The Zeiger Family Homestead*
Haines, Alaska

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*One can no longer legally homestead in the traditional sense of claiming land and "proving it up" until ownership is granted by the government. Homestead is not really the proper term for this property, but hey, look at the pictures! What would you call it?

We are the Zeiger family (rhymes with "tiger"). We live on a homestead in Southeast Alaska.

We occupy 10.62 acres of forested land with about 700 feet of ocean waterfront. The compound includes a 2-story main cabin, a 1.25 story boat/guesthouse, a workshop/storage shed, chicken coop, greenhouse, smokehouse and root cellar. We have a large garden and a dual-source water system. A pair of wind generators and a photovoltaic array provide our electricity.

The land is south of Haines, 1.25 miles across Mud Bay, over the ridge, and down to the very edge of Lynn Canal, America's deepest and most spectacular fjord. To get to town, we hike if the tides are low enough, or canoe around the point. There's no road to the property.

Homestead Zeigers

Zeiger cabin 2011
The homestead cabin. See what it looks like inside.

We bought the property in early 2005 after first seeing it December 2004. We sold our house in Juneau, Alaska, left our jobs, and moved to the property mid-August 2006. Mark develops freelance Web sites via satellite Internet, but we make our living mostly through subsistence, growing and gathering as much of our own food as possible. Our daughter, Aly, was home schooled through high school.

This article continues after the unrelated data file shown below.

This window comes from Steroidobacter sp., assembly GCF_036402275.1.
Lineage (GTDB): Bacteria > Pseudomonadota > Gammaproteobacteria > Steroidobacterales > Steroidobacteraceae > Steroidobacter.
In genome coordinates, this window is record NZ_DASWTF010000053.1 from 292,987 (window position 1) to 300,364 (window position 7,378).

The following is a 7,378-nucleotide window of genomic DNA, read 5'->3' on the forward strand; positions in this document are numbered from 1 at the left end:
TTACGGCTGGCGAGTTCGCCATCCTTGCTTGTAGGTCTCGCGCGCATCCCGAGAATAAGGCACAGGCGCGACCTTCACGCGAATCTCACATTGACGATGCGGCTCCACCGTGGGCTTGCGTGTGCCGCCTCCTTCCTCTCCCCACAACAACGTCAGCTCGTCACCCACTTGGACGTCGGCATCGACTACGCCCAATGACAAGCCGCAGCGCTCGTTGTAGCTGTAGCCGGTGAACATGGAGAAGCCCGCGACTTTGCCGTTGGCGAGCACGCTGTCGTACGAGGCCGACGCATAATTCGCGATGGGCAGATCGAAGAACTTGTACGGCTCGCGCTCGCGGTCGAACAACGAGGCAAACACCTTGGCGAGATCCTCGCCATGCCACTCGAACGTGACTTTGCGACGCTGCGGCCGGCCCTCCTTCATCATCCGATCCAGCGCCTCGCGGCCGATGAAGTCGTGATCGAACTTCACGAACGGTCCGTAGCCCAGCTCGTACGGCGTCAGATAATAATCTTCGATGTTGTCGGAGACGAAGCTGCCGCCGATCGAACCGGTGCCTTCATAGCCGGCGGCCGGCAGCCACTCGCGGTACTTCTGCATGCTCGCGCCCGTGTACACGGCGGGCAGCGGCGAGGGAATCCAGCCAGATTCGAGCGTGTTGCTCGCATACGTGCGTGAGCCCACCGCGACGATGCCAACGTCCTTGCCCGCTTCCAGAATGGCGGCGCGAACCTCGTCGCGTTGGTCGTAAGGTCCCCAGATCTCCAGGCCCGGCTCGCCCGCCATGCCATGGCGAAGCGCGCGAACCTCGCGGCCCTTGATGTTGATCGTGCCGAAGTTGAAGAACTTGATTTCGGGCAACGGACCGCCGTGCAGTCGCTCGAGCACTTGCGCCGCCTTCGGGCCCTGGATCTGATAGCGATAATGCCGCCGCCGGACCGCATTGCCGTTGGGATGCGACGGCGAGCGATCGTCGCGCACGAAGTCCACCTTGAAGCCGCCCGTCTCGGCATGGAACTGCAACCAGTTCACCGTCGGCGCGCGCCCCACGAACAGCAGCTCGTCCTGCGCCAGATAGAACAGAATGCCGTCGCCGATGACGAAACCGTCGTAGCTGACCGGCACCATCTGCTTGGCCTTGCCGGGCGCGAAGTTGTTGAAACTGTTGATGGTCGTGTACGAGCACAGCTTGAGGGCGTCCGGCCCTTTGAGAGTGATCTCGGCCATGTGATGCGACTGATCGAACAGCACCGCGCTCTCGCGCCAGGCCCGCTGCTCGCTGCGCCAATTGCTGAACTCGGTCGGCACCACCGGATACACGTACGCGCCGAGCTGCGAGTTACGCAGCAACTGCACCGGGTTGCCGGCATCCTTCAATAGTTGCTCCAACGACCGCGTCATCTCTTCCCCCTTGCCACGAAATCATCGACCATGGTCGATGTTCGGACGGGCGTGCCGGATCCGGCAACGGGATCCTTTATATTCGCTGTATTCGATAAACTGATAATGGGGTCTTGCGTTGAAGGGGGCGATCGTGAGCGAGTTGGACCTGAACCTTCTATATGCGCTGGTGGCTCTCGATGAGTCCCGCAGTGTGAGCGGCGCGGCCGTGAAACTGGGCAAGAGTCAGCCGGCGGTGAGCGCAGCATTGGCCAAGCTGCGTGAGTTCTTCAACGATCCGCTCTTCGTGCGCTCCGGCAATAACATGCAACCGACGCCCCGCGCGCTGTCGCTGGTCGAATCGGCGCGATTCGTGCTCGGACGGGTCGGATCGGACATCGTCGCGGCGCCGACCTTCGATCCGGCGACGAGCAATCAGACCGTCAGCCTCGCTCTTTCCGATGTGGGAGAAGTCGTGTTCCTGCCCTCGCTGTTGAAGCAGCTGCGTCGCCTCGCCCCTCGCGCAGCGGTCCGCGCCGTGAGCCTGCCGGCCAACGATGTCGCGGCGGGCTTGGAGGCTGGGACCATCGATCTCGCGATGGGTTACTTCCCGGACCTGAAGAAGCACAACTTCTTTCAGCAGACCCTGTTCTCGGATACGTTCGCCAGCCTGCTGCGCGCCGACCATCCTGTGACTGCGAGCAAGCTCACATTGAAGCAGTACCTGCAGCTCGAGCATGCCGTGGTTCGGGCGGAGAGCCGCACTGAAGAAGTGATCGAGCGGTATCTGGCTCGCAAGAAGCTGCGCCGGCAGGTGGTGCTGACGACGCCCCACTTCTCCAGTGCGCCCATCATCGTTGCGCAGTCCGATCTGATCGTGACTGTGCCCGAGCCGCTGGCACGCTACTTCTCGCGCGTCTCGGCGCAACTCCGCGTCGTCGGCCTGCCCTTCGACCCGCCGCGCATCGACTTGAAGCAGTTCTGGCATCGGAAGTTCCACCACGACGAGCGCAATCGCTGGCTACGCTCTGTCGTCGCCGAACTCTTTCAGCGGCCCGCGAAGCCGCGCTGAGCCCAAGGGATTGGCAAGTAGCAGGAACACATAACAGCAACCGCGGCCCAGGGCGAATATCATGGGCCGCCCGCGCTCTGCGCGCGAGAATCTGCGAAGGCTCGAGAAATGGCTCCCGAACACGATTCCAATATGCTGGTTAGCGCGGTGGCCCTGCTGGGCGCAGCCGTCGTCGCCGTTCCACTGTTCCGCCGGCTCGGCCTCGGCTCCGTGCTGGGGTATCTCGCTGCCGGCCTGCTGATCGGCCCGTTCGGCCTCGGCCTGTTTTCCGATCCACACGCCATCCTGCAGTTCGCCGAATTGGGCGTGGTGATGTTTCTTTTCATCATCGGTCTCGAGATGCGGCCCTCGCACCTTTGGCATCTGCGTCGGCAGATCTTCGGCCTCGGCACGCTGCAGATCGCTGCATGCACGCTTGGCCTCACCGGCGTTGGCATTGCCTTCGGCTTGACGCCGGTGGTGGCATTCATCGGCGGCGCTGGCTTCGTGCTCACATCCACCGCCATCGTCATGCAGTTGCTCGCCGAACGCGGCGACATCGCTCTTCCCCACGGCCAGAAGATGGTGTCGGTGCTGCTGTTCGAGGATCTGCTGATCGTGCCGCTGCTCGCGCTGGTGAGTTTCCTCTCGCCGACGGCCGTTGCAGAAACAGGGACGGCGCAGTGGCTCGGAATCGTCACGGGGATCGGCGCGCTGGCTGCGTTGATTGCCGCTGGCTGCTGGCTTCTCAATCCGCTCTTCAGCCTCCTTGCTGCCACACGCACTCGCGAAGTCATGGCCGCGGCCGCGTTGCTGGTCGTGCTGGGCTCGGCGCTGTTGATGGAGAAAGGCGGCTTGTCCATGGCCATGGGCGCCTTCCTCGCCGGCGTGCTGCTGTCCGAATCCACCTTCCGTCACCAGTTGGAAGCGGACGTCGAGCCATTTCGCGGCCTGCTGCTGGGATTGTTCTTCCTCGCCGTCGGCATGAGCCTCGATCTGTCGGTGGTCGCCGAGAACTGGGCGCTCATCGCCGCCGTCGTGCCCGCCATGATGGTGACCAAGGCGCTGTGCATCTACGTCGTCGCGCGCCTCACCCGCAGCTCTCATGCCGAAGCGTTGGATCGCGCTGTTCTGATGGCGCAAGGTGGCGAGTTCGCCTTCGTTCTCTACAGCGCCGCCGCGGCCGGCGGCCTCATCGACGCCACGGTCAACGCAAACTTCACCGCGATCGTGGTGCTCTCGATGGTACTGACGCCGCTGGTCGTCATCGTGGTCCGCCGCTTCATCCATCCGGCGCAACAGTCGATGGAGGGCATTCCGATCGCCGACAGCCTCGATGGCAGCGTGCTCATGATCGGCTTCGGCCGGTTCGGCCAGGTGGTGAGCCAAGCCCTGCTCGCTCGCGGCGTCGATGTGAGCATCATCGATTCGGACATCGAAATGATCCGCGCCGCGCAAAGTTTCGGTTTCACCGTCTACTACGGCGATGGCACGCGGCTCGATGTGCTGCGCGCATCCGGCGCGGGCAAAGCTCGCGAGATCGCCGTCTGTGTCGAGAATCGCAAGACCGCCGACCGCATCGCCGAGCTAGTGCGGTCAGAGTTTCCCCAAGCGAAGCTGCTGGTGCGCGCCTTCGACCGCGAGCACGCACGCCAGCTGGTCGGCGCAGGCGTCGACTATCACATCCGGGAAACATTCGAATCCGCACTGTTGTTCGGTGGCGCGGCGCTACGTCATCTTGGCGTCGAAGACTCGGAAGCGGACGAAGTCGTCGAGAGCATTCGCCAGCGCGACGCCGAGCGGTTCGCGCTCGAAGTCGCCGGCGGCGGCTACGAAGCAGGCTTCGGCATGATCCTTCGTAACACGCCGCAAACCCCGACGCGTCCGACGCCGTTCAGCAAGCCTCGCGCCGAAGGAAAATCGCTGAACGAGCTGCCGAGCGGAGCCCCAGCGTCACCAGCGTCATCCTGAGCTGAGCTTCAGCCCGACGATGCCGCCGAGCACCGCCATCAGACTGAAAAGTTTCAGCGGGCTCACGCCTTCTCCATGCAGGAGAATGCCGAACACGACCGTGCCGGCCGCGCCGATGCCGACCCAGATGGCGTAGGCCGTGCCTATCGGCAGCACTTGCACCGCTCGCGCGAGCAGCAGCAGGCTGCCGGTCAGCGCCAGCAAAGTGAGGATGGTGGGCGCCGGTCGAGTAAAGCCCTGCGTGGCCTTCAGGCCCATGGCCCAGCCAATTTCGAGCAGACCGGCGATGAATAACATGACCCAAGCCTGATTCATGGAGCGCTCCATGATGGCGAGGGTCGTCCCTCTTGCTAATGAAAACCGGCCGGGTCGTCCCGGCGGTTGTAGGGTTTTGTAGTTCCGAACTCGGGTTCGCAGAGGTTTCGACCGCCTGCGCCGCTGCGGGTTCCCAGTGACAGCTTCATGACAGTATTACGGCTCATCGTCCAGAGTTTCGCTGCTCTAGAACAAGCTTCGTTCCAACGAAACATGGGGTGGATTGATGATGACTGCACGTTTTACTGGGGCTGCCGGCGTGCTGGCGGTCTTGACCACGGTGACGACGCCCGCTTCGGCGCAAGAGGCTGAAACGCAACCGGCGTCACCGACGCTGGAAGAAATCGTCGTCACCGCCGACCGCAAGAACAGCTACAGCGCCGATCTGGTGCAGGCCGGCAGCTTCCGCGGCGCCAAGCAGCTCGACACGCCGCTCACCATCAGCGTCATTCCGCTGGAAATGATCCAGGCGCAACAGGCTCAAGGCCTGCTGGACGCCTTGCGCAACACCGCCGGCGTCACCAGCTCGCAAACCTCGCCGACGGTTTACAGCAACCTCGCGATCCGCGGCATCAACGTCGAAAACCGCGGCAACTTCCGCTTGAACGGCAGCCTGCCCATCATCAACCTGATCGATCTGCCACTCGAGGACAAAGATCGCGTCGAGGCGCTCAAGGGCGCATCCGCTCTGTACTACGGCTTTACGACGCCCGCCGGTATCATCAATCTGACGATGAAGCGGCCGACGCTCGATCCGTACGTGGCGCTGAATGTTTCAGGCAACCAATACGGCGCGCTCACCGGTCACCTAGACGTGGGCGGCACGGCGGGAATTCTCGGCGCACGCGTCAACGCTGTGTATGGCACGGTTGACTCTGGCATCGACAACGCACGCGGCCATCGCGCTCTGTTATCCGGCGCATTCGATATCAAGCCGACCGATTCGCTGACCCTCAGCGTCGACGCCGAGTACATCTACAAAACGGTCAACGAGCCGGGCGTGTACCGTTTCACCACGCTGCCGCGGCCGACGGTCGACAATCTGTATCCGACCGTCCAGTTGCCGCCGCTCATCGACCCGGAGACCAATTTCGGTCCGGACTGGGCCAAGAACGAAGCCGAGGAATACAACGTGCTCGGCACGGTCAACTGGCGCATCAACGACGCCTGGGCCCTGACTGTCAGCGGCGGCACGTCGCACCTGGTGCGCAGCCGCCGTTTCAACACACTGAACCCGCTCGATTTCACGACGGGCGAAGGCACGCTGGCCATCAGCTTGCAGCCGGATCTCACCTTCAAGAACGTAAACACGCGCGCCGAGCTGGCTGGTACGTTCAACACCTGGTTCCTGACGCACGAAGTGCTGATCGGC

The cabin seen from the water

Our property has a very rocky waterfront. Behind the cabin the property rises steeply. We have some cliffs, and a rocky knoll at the top of the ridge with a spectacular view.

Wind generators, solar panels, and Internet via satellite dish. This is 21st Century pioneering!
homestead technology

A February morning from our veranda.
sunrise

Aurora Borealis over the same view.
aurora borealis

The view from the knoll high above the cabin compound.

Southern edge of the property looking back. Buildings barely appearing left to right: boathouse, greenhouse, tip of cabin roof.
The "veranda" is just below where the tree line ends at the beach.

Most of our beach is cliff, about 20 feet high on the north edge, somewhat less on the south. These drop down to a shelf that's exposed at about a zero tide or less. The shelf slopes quickly downward, then at a certain point drops off into the 80 fathom depths of Lynn Canal.

Below you can see the shelf exposed looking north and looking south, at about a -4.6 low tide, the second lowest tide of 2008.
Low Tide looking North Low Tide Looking South

We believe we've found the end of the rainbow!

Learn more about our life, see more photos of our homestead, and read our blog by following the links at the top of the page.

HOW CAN I SUPPORT THIS SITE? The information on this site is free to you, but not to us. Our satellite Internet is much more expensive than a regular household connection. Those kind souls who have asked to donate directly may use the link below. Proceeds support the Web site and help keep the homestead afloat. And, if you like the Web site, Mark can build one for you or your company. Find out more under the "Web Page Design" tab at Yeldagalga.com.

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Thank you for your support!

Also, we earn revenue through purchases from our Store, ad links on each page, and Amazon.com pays us a commission on purchases from their site if you enter through our links on the Book List Page. This applies whether or not you purchase one of our selected titles.

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Mark Zeiger ©2012

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